I need to start this treatise by stating that by nature, I am not a patient human being.
As a kid, I was certainly quick, and I suppose smart enough to be pushed ahead in school, but the whole process made me a little impatient and often sloppy.
So, much of my challenge as I have aged was learning to slow down. My friend Stan Cohen keeps imploring me to remember my "clicks": that each click is a beat of the heart and we are each allotted just so many clicks before we move on. Thus, we don't want to squander our clicks.
I do, in fact, credit my late son Joey with forcing me to slow down, for Joe had multiple birth anomalies, and was in diapers and a wheelchair for all of his 22 years on the planet, and well, I could only go as fast as he could. Meaning if we were ready to leave the house, and Joey needed something--like a diaper change--everything stopped and that took precedence.
As a result, I was forced much more into the moment than I could ever anticipate. And, around the time Joey arrived, I also started playing fantasy ball, and I like to think some of the lessons I got from my son with respect to patience then fell onto my strategy and game playing. I do try to be very patient the first month or so of the season, allowing the players on my baseball rosters to get into a groove, or be sent to the oblivion of the Minors, not transitively jettisoning anyone unless absolutely necessary. Because, the season is long and strange, and the guys who sucked the first month might well be really good in August.
So, when it is time to actually draft my football teams, I try to mostly get everything I think I will need over the course of the season, minus a slot here or there.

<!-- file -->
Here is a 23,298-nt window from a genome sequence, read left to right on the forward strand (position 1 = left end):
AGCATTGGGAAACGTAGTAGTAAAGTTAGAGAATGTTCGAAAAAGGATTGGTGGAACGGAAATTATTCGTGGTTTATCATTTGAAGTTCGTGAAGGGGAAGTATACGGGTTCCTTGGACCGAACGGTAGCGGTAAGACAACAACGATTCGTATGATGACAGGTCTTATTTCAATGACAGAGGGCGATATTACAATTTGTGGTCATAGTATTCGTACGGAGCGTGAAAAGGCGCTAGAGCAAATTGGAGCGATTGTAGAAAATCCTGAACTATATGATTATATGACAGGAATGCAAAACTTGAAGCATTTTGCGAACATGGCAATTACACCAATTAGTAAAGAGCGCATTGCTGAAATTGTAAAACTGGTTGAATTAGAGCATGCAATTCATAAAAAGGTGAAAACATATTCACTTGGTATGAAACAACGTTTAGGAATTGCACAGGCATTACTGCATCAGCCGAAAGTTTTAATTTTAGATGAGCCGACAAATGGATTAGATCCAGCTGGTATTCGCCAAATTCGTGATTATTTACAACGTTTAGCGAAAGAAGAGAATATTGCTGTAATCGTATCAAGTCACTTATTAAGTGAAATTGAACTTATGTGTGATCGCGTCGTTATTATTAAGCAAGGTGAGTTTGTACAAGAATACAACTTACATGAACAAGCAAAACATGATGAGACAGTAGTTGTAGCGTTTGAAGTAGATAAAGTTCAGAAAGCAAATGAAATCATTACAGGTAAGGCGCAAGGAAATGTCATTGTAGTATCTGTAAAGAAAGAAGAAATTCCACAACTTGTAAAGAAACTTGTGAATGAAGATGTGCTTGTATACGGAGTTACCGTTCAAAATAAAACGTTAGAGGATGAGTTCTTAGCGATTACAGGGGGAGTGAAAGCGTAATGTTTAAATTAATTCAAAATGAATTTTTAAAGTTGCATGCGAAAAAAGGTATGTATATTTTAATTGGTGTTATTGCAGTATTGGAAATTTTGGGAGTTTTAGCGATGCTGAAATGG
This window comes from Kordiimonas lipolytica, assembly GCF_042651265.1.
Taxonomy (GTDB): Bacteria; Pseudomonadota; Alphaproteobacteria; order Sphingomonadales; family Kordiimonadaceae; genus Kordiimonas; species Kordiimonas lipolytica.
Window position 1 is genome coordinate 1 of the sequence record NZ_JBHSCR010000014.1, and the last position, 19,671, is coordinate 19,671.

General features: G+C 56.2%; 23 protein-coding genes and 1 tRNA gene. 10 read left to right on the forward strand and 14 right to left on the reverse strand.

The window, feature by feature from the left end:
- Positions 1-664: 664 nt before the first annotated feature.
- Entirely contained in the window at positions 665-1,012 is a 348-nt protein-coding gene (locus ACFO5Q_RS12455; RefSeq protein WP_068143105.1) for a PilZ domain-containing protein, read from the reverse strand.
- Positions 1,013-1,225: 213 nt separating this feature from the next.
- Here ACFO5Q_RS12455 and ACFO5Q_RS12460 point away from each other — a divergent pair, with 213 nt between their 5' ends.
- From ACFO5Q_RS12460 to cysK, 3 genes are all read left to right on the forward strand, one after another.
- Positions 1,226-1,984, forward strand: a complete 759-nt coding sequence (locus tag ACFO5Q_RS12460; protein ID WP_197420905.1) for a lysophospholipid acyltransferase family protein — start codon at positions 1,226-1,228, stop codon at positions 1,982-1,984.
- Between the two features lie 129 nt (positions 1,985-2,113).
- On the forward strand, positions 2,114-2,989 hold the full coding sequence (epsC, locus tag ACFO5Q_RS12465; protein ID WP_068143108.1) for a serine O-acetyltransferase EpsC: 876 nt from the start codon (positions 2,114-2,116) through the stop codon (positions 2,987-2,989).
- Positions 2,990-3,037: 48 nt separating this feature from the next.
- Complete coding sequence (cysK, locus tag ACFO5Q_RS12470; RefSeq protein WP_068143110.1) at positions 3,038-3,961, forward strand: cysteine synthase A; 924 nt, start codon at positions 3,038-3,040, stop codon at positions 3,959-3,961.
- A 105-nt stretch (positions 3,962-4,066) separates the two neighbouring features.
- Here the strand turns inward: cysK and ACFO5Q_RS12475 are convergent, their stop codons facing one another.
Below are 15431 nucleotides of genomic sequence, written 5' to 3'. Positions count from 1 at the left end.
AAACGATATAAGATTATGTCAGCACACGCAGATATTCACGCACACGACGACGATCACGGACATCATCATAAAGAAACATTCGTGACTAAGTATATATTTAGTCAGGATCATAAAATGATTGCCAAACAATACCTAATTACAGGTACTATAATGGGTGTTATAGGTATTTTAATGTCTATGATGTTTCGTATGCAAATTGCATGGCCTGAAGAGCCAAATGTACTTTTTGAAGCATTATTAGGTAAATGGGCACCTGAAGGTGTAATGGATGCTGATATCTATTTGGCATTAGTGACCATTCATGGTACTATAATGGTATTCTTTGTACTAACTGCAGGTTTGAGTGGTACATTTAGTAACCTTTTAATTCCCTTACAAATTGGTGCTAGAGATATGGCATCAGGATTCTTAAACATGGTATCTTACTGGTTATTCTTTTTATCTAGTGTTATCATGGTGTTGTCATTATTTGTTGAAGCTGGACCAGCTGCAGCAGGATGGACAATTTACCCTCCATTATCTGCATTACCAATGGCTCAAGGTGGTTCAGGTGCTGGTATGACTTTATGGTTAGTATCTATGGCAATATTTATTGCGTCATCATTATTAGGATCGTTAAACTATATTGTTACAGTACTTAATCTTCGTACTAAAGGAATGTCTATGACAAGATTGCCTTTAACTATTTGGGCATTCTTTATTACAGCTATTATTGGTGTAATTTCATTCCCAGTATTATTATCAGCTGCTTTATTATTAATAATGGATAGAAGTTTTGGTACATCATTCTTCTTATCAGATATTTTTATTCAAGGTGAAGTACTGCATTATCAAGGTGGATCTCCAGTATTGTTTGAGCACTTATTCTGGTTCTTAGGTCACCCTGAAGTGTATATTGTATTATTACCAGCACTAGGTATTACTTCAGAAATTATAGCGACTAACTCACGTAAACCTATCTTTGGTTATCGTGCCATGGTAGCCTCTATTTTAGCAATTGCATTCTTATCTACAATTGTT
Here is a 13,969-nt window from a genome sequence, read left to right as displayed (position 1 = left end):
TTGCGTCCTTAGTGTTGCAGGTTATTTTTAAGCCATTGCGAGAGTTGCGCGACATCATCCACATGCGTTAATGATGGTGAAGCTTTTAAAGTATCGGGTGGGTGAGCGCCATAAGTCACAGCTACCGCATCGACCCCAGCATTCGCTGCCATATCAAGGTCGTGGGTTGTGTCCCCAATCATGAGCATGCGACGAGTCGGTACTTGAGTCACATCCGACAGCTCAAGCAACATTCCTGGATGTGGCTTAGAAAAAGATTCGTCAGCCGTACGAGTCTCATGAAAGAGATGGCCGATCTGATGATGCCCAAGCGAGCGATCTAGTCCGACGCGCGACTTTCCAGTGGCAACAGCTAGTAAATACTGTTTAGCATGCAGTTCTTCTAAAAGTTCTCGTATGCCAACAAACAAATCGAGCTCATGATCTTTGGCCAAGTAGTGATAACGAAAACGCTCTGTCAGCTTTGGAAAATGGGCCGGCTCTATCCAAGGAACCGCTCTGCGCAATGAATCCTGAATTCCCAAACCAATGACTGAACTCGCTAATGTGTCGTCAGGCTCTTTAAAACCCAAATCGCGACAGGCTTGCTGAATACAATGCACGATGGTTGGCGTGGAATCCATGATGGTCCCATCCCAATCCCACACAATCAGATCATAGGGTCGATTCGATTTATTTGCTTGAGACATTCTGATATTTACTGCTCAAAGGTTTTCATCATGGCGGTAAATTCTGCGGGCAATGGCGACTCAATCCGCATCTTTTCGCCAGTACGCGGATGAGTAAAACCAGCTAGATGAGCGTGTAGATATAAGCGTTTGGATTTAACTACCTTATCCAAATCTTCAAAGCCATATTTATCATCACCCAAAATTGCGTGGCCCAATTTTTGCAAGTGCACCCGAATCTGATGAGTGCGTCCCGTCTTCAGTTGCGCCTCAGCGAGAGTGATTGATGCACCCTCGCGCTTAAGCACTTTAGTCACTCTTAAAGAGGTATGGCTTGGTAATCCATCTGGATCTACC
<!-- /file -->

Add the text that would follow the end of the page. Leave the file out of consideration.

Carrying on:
It isn't that I don't like to play the waiver wire, either, but I like to give my players a chance which means at least a month of play (just like baseball) so I can see things shake out. Either that, or I will impulsively drop Fozzy Whittaker on a Wednesday for Matt Asiata, and two days later Whittaker will tear his ACL as Jonathan Stewart returns to his starting spot, while Asiata is benched for Jerick McKinnon.
OK, maybe that is a bit melodramatic, but you know the drill. And, with just weekly games, football presents more sporadic stats than in baseball, and for me it gets hard to judge on Tuesday after a game exactly who in the waiver pool might be of help.
More to the point, I try to draft as comprehensively as I can: A pair of QBs, three-to-four each of Running Backs and Wide Receivers, and some combo of Tight Ends and Kickers, the best defensive matchup I can get at the bottom of the draft pool, and some rookie crapshoot somewhere. That usually gives me one roster slot I can shift around during bye weeks.
But, the bottom line is it takes a month to be sure that Willie Snead and Theo Riddick will even get to play and generate points regularly, so that means I just cannot feel right dropping them willy nilly. Or, so it seems.
What is tough is the same patience that was so difficult to attain, and which largely serves my tactical purpose in baseball, seems to be my bitter enemy in Fantasy Football.
But, again, the reality is on Tuesday morning, just as the orgy of weekend games have concluded, I am hardly ready to think in terms of who to replace or grab 144 hours out.
Hell, I barely can figure out who to play at 9:30 in the morning on football Sunday.